agm digital arts GmbH - art despite technology

ANTHONY GUSTAV MORRIS

EIMY
Anthony Gustav Morris, (as the name might suggest), was born of mixed-nationality parentage, (Father Welsh, Mother German), in a small suburb of Romford in Essex which is a suburb of London. This was all beyond his control and being branded an “Essex Lad” for the rest of his life is not something he can change.

After attending "not the best educational establishments in the area", he left secondary school at the age of 15 to continue studies at better ones.

Acoustic folk guitar was his first instrument and enough drums to annoy people. He picked up an old French Horn at school and began taking more of an interest in musical subjects than academic ones.

At the age of 17, having proven to be a modest instrumental prodigy (through having lessons with a very nice Horn teacher called John Winch), Anthony was accepted into Trinity College of Music in London studying with John Burden. He won joint first prize in the college brass competition in his first term (and promptly felt that he had alienated himself from many of the other students). The diploma (Licentiate of Trinity College London, L.T.C.L.) was achieved in the third term of the normally six term course.

Whilst at Trinity, Anthony paved the way to establishing the electronic music department with his composition teacher Richard (Tony) Arnell.

Almost accidentally meeting a German Horn player called Clemens Dannhausen whilst he was on tour in the unlikely destination of Essex, he made a visit subsequently to Germany having discovered that he was no less not only the solo horn player at the Mannheim Opera but had also been "Siegfriedrufbläser" in the orchestra of the Bayreuth Festival. Dannhausen arranged for Anthony to attend a summer course in Bayreuth that year and he was allowed to stand in the orchestra pit for the complete Ring Cycle under Horst Stein. This changed Anthony's attitude to horn playeing and wanting to be a musician.

Anthony heard the Vienna Philharmonic in concerts in London he subsequently decided to leave England and study in Vienna. The choices at that time were fairly simple, either unemployment or unrelated employment or have the logical courage to further studies elsewhere. … continued below…
I wish to thank for all you have done for me and for my endeavors in Venice and in Vienna. This sounds very formal but I really want you to know how grateful we all are to you. Yesterday we went through the multimedia exhibition again and there were people from the government and the board of directors of the Center...... Everyone admired the exhibition and I realized again how much of it we owe to you. ....I am looking forward to working with you again.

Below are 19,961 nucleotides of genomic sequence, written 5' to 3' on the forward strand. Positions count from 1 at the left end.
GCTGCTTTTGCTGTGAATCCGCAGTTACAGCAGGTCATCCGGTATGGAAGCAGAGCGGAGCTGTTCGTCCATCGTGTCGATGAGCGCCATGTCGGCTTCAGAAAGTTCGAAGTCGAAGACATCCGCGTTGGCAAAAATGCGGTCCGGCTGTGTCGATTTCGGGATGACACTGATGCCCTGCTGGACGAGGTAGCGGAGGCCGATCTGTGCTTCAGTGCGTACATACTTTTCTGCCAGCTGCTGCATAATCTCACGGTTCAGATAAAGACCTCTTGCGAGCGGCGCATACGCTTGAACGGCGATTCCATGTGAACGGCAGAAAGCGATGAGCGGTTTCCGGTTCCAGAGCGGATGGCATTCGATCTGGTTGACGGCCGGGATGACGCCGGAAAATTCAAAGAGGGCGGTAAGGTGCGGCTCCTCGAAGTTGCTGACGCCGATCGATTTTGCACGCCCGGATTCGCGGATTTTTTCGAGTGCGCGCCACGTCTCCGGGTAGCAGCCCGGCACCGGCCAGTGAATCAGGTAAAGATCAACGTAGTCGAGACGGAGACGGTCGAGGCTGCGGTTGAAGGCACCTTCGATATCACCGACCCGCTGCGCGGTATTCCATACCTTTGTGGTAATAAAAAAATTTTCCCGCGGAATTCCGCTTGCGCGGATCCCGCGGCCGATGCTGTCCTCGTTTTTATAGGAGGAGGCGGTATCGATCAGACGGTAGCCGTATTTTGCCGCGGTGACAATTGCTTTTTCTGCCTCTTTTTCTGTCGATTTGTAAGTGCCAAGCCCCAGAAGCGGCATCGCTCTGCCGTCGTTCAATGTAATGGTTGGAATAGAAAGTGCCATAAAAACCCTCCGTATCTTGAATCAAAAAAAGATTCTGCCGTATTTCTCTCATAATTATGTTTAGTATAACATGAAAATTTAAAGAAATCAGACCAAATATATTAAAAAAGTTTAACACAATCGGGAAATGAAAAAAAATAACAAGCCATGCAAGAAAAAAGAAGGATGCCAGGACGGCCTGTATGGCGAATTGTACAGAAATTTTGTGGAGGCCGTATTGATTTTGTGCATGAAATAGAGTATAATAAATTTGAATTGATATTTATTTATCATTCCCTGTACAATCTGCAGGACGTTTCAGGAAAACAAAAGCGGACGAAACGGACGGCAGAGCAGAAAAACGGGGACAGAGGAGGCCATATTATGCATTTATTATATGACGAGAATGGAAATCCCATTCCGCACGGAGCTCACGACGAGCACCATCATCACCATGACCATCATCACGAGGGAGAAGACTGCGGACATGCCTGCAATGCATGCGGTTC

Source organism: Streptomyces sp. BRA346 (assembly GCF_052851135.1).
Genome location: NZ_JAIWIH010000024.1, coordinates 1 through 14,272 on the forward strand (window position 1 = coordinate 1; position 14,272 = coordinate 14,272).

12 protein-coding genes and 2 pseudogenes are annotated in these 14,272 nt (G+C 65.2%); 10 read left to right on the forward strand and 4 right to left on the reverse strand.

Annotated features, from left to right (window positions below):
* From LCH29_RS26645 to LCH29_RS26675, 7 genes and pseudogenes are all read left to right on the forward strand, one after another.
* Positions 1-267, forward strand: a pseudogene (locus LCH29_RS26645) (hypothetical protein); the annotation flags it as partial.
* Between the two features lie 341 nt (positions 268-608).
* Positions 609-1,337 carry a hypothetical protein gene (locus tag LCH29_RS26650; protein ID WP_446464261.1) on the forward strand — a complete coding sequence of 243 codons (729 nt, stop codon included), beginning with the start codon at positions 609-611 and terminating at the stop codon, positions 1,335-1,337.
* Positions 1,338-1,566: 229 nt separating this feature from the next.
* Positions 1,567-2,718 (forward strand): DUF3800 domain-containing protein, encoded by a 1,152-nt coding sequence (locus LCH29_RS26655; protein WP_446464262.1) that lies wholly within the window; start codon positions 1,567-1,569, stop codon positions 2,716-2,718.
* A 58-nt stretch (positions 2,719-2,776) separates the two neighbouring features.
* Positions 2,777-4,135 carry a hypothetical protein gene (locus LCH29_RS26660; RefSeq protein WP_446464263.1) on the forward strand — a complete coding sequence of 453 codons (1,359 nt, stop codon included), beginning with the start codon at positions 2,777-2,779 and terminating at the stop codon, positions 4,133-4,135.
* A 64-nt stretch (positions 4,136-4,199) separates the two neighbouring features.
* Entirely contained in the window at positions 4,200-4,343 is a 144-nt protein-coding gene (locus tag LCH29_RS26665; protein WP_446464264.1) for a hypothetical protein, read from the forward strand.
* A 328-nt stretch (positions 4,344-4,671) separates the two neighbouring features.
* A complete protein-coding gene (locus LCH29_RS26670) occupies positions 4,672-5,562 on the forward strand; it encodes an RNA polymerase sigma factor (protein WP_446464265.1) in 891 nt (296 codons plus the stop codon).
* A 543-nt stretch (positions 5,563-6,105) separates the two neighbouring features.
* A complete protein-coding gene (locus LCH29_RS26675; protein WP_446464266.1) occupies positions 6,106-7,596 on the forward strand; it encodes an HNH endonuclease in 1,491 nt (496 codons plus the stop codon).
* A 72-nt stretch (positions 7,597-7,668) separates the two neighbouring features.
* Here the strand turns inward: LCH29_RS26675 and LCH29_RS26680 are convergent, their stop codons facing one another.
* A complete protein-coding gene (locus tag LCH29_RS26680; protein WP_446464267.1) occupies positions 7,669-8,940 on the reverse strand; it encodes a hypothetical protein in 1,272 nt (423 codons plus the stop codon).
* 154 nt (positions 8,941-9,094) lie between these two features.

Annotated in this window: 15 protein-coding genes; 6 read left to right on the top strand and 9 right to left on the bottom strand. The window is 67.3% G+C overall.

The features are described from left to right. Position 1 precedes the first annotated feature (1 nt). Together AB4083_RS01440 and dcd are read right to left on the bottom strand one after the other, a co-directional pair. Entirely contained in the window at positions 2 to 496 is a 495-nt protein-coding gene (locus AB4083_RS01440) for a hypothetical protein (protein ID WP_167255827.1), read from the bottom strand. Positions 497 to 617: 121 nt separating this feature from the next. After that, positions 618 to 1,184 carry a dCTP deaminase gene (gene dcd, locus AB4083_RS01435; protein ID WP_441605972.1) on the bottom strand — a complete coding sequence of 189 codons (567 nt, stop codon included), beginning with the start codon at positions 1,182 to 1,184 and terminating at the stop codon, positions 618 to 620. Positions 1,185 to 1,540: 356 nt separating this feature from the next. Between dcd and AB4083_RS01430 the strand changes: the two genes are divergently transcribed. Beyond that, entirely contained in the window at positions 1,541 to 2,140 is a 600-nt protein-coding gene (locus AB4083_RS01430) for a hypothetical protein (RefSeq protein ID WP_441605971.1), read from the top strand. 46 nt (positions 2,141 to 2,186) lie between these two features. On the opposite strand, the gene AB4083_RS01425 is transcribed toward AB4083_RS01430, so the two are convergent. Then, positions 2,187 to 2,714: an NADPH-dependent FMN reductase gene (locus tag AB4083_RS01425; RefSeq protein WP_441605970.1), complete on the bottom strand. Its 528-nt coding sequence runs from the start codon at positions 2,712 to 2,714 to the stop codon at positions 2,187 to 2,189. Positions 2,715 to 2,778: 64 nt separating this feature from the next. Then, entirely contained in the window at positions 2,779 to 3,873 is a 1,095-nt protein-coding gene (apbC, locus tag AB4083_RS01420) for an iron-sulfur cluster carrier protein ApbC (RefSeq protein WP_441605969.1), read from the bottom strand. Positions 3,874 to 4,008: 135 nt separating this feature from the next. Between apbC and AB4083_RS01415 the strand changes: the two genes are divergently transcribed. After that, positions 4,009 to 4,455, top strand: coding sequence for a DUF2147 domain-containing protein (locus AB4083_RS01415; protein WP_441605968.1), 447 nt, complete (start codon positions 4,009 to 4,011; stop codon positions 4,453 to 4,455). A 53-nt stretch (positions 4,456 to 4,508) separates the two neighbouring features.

Nuria Schoenberg-Nono, regarding Arnold-Schönberg "Wer Ich Bin - Who I am" Exhibition Vienna
Auditioning to get a place at the Vienna Hochschule für Musik und Darstellende Kunst, Anthony’s horn teacher was Prof. Josef Veleba of the Vienna Philharmonic.

Funding soon ran out, but income from playing brass trios with fellow students on the street and performances of “La Bohéme” in the theatre in nearby St. Pölten managed to keep him to the end of two terms there.

Anthony auditioned at the Cologne Highschool for Music and was accepted into the prestigious class of Professor Erich Penzel. Again funding his studies through extra-work in some local and more remote orchestras (which included incidentally some of Europe’s best, Deutsche Oper am Rhein, Stadttheater Wupperthal, Offenbachtheater Köln, Stuttgarter Philharmoniker, Kammerorchester Junge Preisträger, Tibor Varga Festival Orchestra Sion), he saved enough money to return for another two terms at Vienna.

Anthony moved back to Germany for a term at the Richard Strauss Conservatoire in Munich and won the audition for a full-time position in the 98-man Brucknerorchester in Linz, Austria. He was at this time the only British Horn player to play the Viennese style of instrument professionally (Wienerhorn).